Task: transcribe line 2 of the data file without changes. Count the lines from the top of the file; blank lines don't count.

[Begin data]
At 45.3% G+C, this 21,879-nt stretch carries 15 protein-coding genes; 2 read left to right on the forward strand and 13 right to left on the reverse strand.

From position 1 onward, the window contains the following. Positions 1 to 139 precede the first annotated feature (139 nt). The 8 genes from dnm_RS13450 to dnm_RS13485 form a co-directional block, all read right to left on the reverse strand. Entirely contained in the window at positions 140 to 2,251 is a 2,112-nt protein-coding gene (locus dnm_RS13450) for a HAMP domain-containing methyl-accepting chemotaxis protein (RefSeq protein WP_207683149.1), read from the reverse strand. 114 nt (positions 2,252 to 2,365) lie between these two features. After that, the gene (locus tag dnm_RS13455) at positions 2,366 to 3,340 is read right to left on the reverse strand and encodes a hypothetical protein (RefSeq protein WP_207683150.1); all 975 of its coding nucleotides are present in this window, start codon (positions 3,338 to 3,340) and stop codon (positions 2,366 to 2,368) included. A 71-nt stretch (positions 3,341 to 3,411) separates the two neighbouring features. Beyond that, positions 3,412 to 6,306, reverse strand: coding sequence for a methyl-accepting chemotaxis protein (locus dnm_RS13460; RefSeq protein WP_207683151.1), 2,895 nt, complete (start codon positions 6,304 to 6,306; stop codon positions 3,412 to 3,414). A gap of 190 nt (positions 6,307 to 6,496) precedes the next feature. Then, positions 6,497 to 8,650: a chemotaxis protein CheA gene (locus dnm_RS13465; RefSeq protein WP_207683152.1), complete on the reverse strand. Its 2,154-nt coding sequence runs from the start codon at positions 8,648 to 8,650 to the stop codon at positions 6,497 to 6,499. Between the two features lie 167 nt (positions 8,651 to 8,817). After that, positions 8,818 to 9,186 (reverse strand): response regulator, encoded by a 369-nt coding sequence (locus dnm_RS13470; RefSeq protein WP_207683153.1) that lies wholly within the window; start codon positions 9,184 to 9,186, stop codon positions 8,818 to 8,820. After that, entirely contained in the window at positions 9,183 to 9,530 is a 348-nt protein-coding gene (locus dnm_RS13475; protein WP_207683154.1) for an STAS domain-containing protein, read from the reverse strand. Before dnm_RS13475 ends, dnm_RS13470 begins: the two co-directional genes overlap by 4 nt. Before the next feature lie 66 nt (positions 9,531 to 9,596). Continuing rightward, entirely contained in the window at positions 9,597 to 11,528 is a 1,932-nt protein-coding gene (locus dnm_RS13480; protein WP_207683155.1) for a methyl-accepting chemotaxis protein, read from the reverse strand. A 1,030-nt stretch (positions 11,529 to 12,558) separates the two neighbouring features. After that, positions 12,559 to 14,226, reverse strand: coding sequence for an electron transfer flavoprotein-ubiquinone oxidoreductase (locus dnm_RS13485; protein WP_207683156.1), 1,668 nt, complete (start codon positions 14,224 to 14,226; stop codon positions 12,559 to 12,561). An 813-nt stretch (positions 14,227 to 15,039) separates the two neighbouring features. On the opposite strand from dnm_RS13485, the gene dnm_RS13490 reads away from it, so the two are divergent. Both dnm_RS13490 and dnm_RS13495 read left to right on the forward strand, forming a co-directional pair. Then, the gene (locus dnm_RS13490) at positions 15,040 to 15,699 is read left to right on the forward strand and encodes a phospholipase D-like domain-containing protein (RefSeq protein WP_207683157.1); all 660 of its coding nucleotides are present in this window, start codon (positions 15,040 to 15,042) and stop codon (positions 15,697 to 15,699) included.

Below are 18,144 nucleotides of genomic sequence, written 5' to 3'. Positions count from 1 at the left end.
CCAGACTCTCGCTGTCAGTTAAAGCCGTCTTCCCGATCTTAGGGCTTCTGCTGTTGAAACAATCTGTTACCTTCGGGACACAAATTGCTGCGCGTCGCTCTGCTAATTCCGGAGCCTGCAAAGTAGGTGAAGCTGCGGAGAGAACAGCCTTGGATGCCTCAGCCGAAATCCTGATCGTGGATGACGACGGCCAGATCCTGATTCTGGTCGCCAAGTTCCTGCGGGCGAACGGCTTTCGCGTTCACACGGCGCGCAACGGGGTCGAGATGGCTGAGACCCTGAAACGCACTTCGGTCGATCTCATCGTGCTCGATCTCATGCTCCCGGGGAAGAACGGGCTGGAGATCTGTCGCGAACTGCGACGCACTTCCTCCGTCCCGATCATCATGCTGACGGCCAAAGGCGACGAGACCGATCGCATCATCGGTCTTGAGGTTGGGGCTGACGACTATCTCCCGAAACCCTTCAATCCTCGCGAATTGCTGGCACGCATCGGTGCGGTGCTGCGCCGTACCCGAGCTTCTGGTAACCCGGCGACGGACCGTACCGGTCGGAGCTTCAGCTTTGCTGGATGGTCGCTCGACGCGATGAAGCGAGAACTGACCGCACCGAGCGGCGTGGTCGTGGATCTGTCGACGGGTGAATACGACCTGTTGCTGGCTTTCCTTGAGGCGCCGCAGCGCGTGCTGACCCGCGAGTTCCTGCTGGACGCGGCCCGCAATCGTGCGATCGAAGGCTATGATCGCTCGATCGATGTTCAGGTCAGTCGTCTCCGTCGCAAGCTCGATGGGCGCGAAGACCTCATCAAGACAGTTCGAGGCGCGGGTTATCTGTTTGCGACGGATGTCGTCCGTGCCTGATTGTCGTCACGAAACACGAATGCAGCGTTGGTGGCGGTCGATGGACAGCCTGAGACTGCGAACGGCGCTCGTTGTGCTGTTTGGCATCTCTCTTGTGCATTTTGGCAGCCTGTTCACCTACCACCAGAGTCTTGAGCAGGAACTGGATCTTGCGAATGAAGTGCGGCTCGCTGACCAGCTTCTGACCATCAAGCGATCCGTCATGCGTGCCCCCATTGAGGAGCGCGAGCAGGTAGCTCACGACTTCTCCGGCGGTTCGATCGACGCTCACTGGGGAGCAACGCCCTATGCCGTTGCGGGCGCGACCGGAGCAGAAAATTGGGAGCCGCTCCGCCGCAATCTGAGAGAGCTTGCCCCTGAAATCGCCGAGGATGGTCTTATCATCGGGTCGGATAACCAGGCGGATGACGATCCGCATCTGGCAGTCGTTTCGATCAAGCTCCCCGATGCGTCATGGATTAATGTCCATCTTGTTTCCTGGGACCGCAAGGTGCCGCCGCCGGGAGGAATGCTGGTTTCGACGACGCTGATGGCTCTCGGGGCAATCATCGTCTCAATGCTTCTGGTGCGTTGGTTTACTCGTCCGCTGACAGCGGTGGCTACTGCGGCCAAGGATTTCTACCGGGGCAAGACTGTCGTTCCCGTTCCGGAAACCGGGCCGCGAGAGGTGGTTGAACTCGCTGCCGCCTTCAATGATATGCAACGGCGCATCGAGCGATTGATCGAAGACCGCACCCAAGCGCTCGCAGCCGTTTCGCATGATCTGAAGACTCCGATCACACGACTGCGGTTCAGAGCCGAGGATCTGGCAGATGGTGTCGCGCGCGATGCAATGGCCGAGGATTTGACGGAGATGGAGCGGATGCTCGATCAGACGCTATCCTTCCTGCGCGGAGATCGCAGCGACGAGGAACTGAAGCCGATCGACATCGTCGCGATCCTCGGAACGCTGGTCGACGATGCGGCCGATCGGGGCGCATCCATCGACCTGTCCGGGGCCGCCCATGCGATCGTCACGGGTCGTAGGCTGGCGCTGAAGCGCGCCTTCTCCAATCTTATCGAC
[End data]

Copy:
From position 1 onward, the window contains the following. Positions 1 to 139 precede the first annotated feature (139 nt). The 8 genes from dnm_RS13450 to dnm_RS13485 form a co-directional block, all read right to left on the reverse strand. Entirely contained in the window at positions 140 to 2,251 is a 2,112-nt protein-coding gene (locus dnm_RS13450) for a HAMP domain-containing methyl-accepting chemotaxis protein (RefSeq protein WP_207683149.1), read from the reverse strand. 114 nt (positions 2,252 to 2,365) lie between these two features. After that, the gene (locus tag dnm_RS13455) at positions 2,366 to 3,340 is read right to left on the reverse strand and encodes a hypothetical protein (RefSeq protein WP_207683150.1); all 975 of its coding nucleotides are present in this window, start codon (positions 3,338 to 3,340) and stop codon (positions 2,366 to 2,368) included. A 71-nt stretch (positions 3,341 to 3,411) separates the two neighbouring features. Beyond that, positions 3,412 to 6,306, reverse strand: coding sequence for a methyl-accepting chemotaxis protein (locus dnm_RS13460; RefSeq protein WP_207683151.1), 2,895 nt, complete (start codon positions 6,304 to 6,306; stop codon positions 3,412 to 3,414). A gap of 190 nt (positions 6,307 to 6,496) precedes the next feature. Then, positions 6,497 to 8,650: a chemotaxis protein CheA gene (locus dnm_RS13465; RefSeq protein WP_207683152.1), complete on the reverse strand. Its 2,154-nt coding sequence runs from the start codon at positions 8,648 to 8,650 to the stop codon at positions 6,497 to 6,499. Between the two features lie 167 nt (positions 8,651 to 8,817). After that, positions 8,818 to 9,186 (reverse strand): response regulator, encoded by a 369-nt coding sequence (locus dnm_RS13470; RefSeq protein WP_207683153.1) that lies wholly within the window; start codon positions 9,184 to 9,186, stop codon positions 8,818 to 8,820. After that, entirely contained in the window at positions 9,183 to 9,530 is a 348-nt protein-coding gene (locus dnm_RS13475; protein WP_207683154.1) for an STAS domain-containing protein, read from the reverse strand. Before dnm_RS13475 ends, dnm_RS13470 begins: the two co-directional genes overlap by 4 nt. Before the next feature lie 66 nt (positions 9,531 to 9,596). Continuing rightward, entirely contained in the window at positions 9,597 to 11,528 is a 1,932-nt protein-coding gene (locus dnm_RS13480; protein WP_207683155.1) for a methyl-accepting chemotaxis protein, read from the reverse strand. A 1,030-nt stretch (positions 11,529 to 12,558) separates the two neighbouring features. After that, positions 12,559 to 14,226, reverse strand: coding sequence for an electron transfer flavoprotein-ubiquinone oxidoreductase (locus dnm_RS13485; protein WP_207683156.1), 1,668 nt, complete (start codon positions 14,224 to 14,226; stop codon positions 12,559 to 12,561). An 813-nt stretch (positions 14,227 to 15,039) separates the two neighbouring features. On the opposite strand from dnm_RS13485, the gene dnm_RS13490 reads away from it, so the two are divergent. Both dnm_RS13490 and dnm_RS13495 read left to right on the forward strand, forming a co-directional pair. Then, the gene (locus dnm_RS13490) at positions 15,040 to 15,699 is read left to right on the forward strand and encodes a phospholipase D-like domain-containing protein (RefSeq protein WP_207683157.1); all 660 of its coding nucleotides are present in this window, start codon (positions 15,040 to 15,042) and stop codon (positions 15,697 to 15,699) included.